Top Challenges for Tradeswomen

When the U.S. experienced industrial labor shortages during World War II, women marched forward, joining the workforce and picking up the broken pieces left behind in the skilled trades. Rosie the Riveter revolutionized the perception of gender roles, inviting more women to take on jobs such as welding, machine operating and other hands-on, skilled positions. Most women fell – or were pushed – out of the trades when the wartime labor demand waned, however, and have yet to match that level of representation in the trade industries since.

Despite an 81.3 percent growth rate between 1985 and 2007, women are noticeably underrepresented in the U.S. construction industry. Today, just three percent of all U.S. construction workers are women. Because of this, the National Association of Women in Construction (NAWIC) continues to grow and foster a supportive network. The NAWIC helps to provide women with the resources needed to be successful in the trades, including opportunities for professional development, advanced education, networking, leadership training and more.

NAWIC celebrates Women in Construction Week (March 4 – March 10, 2018) and contributes to the
overall awareness surrounding women as a vital component of the construction industry.

More women are entering the trades and realizing that a barrier lies specifically in the safety and health issues that only female workers experience, including ill-fitting protective equipment, workplace violence, lack of mentoring and more. An alliance between OSHA and NAWIC helps to find solutions to these issues, but there’s still more to do. Improving work conditions and implementing further precautions would help address the current skills gap, retain more female workers and diversify jobsites.

Today, Klein Tools takes the time to highlight some of the daily challenges tradeswomen face, so we can work together to make our jobsites safer.

Increased Risk Potential

Personal protective equipment is designed to do just that – protect workers from a variety of hazards. Unfortunately, many tradeswomen work in ill-fitting gear due to a lack of availability and awareness. Some contractors are unaware of where to find specially designed equipment and fail to meet their obligation to protect employees.

Even jobsite essentials, such as work gloves and boots, can be hard to find in the correct sizes. Imagine having to use work gloves that are two sizes too big. There’s a greater potential for snagging moving parts and injuring the user. All of this ill-fitting equipment compromises personal safety and reverses the intended use by creating additional risks on the job.

Handed-Down Hostility

According to a survey conducted by the National Institute for Occupational Safety and Health, 41 percent of female construction workers reported experiencing gender harassment. Others reported cases of sexual harassment. Physical threats and other dangerous situations are distracting and potentially life-threatening on jobsites. Not to mention, the intimidation and overall stress female workers face because of hostile work environments can push tradeswomen out of their jobs.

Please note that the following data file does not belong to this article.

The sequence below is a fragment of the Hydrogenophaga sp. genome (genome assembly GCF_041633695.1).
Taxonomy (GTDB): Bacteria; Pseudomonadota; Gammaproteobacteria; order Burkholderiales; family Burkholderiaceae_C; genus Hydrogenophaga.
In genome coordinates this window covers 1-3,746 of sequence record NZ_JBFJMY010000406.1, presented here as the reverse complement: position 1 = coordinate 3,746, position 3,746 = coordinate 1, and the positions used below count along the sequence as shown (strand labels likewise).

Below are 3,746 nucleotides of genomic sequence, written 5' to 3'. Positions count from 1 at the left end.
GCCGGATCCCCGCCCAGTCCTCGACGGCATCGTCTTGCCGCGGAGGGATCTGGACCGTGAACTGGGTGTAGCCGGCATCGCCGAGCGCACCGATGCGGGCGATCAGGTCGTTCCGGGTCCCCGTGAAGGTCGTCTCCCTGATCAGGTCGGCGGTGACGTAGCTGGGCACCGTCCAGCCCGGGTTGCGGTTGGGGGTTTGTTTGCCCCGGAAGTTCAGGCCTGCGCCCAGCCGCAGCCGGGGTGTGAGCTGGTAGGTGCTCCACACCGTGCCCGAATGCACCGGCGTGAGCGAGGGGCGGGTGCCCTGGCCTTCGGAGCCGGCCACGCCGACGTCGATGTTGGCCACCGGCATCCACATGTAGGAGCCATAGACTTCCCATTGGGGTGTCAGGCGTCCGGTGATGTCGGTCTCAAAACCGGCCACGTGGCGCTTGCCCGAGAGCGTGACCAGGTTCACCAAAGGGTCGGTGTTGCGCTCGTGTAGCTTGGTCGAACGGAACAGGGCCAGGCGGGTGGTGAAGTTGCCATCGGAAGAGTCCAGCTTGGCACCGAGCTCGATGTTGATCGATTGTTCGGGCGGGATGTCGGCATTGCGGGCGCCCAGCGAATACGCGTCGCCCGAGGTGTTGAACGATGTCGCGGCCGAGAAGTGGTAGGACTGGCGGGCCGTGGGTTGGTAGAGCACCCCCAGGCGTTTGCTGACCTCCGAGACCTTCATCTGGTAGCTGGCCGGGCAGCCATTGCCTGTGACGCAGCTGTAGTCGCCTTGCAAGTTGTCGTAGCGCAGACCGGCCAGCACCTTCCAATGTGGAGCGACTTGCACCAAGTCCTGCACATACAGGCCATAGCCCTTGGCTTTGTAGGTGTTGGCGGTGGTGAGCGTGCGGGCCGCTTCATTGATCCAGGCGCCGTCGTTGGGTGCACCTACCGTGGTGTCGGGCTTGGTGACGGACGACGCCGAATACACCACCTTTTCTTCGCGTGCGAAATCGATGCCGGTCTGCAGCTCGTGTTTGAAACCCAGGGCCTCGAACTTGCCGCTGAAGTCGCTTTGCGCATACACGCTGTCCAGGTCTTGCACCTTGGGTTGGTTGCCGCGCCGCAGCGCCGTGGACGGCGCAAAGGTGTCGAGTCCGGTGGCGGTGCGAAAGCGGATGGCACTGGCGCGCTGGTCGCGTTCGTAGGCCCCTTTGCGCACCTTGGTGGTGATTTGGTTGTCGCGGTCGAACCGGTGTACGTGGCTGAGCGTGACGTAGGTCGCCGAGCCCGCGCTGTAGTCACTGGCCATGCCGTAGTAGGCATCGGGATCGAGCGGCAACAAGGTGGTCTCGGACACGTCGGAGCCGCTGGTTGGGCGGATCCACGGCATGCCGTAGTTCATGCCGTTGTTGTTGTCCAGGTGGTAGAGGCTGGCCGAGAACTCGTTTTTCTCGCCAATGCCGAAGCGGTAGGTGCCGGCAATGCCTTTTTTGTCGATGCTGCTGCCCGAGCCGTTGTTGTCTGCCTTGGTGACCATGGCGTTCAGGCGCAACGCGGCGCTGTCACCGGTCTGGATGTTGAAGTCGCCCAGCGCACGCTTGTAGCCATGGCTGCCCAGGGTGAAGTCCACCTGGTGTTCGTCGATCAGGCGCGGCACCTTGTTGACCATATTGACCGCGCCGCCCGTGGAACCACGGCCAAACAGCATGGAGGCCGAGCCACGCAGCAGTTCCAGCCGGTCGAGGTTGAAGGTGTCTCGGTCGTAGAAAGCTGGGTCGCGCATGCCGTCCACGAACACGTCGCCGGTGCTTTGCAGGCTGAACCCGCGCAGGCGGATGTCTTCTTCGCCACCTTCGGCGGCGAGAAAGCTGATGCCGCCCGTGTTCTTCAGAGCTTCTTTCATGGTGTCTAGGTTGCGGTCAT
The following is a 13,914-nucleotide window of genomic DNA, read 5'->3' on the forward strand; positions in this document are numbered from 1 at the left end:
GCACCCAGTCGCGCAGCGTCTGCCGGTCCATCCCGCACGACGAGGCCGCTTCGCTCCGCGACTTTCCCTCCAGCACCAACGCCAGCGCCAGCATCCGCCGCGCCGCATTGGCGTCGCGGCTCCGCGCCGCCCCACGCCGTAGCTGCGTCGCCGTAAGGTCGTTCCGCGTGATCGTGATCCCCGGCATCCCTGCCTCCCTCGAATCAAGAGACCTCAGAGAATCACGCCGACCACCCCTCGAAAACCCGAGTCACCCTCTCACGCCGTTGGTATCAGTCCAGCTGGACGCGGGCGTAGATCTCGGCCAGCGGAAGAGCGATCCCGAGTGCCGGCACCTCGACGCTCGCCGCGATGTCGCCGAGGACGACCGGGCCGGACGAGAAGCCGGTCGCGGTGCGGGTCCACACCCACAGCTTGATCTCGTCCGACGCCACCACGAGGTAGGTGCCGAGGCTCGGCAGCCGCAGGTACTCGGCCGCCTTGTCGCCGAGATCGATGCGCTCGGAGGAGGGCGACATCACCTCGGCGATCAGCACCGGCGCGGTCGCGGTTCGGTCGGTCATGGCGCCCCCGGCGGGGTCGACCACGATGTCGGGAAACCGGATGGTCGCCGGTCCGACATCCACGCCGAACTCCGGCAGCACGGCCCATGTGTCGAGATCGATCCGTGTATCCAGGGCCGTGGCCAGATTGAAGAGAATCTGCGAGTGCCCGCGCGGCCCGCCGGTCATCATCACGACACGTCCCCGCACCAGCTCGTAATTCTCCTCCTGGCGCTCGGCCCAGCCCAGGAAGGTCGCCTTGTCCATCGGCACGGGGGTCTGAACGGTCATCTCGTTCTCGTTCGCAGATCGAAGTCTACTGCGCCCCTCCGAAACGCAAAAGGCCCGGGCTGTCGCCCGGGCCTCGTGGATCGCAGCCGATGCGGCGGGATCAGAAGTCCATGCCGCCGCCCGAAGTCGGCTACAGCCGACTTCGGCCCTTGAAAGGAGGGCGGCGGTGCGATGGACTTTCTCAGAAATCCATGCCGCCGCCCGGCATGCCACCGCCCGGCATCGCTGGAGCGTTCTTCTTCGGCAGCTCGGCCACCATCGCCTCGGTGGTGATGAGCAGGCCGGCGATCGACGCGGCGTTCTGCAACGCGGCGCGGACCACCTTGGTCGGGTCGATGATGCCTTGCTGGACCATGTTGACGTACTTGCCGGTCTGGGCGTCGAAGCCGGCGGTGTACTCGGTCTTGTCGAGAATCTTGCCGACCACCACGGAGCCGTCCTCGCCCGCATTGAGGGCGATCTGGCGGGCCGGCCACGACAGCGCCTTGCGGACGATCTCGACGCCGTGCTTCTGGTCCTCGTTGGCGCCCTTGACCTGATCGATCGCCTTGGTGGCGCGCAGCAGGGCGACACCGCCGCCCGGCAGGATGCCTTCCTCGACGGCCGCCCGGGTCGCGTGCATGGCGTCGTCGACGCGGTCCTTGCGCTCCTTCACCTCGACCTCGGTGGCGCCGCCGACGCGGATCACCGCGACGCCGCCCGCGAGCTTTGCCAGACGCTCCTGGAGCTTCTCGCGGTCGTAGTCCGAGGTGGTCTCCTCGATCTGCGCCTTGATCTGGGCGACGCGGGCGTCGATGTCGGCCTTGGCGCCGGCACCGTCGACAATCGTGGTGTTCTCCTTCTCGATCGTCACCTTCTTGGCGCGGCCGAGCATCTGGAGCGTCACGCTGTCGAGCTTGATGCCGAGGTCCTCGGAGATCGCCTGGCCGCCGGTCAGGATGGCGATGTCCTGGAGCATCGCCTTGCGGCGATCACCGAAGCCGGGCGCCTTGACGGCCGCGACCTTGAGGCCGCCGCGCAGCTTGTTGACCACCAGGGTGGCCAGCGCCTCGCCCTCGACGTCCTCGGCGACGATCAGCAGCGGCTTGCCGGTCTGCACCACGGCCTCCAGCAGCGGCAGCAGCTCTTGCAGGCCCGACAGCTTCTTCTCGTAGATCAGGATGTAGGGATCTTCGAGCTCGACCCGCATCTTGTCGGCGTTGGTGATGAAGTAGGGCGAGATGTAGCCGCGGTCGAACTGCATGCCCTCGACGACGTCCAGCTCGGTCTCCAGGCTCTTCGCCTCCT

Contractors have the responsibility of maintaining safe, productive work environments, but essential safety information and workplace conduct guidelines are not always passed on to those that would benefit most from them. With efficiency as a priority, some tradespeople choose to opt out of safety and conduct trainings if they are not mandatory, but that may cause larger issues with productivity.

Apprentices pick up on behaviors they see, so if they see their supervisors and peers disrespecting anyone on the jobsite, it keeps hostility in the industry. If more experienced tradespeople set examples by supporting the training and education of all qualified workers, regardless of gender, knowing how to foster a safe and hospitable jobsite will become a tradition that is passed down alongside your Kleins, from generation to generation.

Missing Mentorships

Because there are so few women in the construction industry, many have never worked alongside another woman. Apprentices learn important lessons, including tips and tricks that may come naturally to an experienced tradesperson, through observation rather than direct instruction. Unfortunately, tradeswomen may struggle more than their male counterparts to find a willing mentor, especially one who understands the unique challenges they can face just by walking onto a jobsite. Whether the environment is unfriendly or outright hostile, women can miss out on valuable learning opportunities, limiting their ability to maximize their training.

While there is still a gender divide within skilled trades, women have done it before, and they will do it again. Our sisters will continue to knock down these barriers, as they have for over 70 years, and make history while doing so.

What does your company or trade school do to help increase diversity on the job and address the skills gap? Share it with us on social media!